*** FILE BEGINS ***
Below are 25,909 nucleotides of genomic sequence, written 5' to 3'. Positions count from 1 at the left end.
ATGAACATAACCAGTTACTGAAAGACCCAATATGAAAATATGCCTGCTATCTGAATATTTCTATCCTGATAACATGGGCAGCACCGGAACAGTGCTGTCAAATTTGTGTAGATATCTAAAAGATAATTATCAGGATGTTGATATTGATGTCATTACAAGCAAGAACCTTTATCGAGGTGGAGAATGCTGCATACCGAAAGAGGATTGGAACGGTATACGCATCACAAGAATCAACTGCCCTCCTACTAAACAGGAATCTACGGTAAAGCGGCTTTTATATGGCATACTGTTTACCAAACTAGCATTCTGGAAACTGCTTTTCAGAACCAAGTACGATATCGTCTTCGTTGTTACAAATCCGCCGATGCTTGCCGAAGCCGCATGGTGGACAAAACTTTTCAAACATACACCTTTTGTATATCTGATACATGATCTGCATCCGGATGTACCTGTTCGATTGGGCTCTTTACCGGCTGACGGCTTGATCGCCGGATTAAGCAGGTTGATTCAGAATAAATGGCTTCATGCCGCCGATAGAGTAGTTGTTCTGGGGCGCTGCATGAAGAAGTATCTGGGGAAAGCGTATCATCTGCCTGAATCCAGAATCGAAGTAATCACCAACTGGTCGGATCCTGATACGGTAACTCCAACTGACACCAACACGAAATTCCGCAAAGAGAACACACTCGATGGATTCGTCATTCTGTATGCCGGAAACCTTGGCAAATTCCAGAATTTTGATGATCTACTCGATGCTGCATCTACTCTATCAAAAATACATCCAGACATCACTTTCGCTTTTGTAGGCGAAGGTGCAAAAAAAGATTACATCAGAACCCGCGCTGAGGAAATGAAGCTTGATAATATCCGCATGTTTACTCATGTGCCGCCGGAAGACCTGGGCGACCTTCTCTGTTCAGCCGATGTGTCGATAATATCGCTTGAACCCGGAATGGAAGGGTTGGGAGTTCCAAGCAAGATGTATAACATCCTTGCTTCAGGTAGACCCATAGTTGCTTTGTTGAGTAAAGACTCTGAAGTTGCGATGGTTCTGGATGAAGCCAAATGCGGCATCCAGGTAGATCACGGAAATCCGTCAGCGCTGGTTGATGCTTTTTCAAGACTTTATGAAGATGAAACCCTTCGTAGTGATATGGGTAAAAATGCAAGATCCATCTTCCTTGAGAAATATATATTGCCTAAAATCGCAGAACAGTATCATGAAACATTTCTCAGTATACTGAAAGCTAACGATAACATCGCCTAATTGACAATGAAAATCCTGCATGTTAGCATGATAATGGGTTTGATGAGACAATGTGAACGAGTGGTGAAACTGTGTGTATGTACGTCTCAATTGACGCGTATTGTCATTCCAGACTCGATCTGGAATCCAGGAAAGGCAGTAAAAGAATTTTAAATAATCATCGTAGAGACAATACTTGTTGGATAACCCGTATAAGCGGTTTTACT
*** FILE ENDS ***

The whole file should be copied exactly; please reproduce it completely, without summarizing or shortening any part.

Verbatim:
Below are 25,909 nucleotides of genomic sequence, written 5' to 3'. Positions count from 1 at the left end.
ATGAACATAACCAGTTACTGAAAGACCCAATATGAAAATATGCCTGCTATCTGAATATTTCTATCCTGATAACATGGGCAGCACCGGAACAGTGCTGTCAAATTTGTGTAGATATCTAAAAGATAATTATCAGGATGTTGATATTGATGTCATTACAAGCAAGAACCTTTATCGAGGTGGAGAATGCTGCATACCGAAAGAGGATTGGAACGGTATACGCATCACAAGAATCAACTGCCCTCCTACTAAACAGGAATCTACGGTAAAGCGGCTTTTATATGGCATACTGTTTACCAAACTAGCATTCTGGAAACTGCTTTTCAGAACCAAGTACGATATCGTCTTCGTTGTTACAAATCCGCCGATGCTTGCCGAAGCCGCATGGTGGACAAAACTTTTCAAACATACACCTTTTGTATATCTGATACATGATCTGCATCCGGATGTACCTGTTCGATTGGGCTCTTTACCGGCTGACGGCTTGATCGCCGGATTAAGCAGGTTGATTCAGAATAAATGGCTTCATGCCGCCGATAGAGTAGTTGTTCTGGGGCGCTGCATGAAGAAGTATCTGGGGAAAGCGTATCATCTGCCTGAATCCAGAATCGAAGTAATCACCAACTGGTCGGATCCTGATACGGTAACTCCAACTGACACCAACACGAAATTCCGCAAAGAGAACACACTCGATGGATTCGTCATTCTGTATGCCGGAAACCTTGGCAAATTCCAGAATTTTGATGATCTACTCGATGCTGCATCTACTCTATCAAAAATACATCCAGACATCACTTTCGCTTTTGTAGGCGAAGGTGCAAAAAAAGATTACATCAGAACCCGCGCTGAGGAAATGAAGCTTGATAATATCCGCATGTTTACTCATGTGCCGCCGGAAGACCTGGGCGACCTTCTCTGTTCAGCCGATGTGTCGATAATATCGCTTGAACCCGGAATGGAAGGGTTGGGAGTTCCAAGCAAGATGTATAACATCCTTGCTTCAGGTAGACCCATAGTTGCTTTGTTGAGTAAAGACTCTGAAGTTGCGATGGTTCTGGATGAAGCCAAATGCGGCATCCAGGTAGATCACGGAAATCCGTCAGCGCTGGTTGATGCTTTTTCAAGACTTTATGAAGATGAAACCCTTCGTAGTGATATGGGTAAAAATGCAAGATCCATCTTCCTTGAGAAATATATATTGCCTAAAATCGCAGAACAGTATCATGAAACATTTCTCAGTATACTGAAAGCTAACGATAACATCGCCTAATTGACAATGAAAATCCTGCATGTTAGCATGATAATGGGTTTGATGAGACAATGTGAACGAGTGGTGAAACTGTGTGTATGTACGTCTCAATTGACGCGTATTGTCATTCCAGACTCGATCTGGAATCCAGGAAAGGCAGTAAAAGAATTTTAAATAATCATCGTAGAGACAATACTTGTTGGATAACCCGTATAAGCGGTTTTACT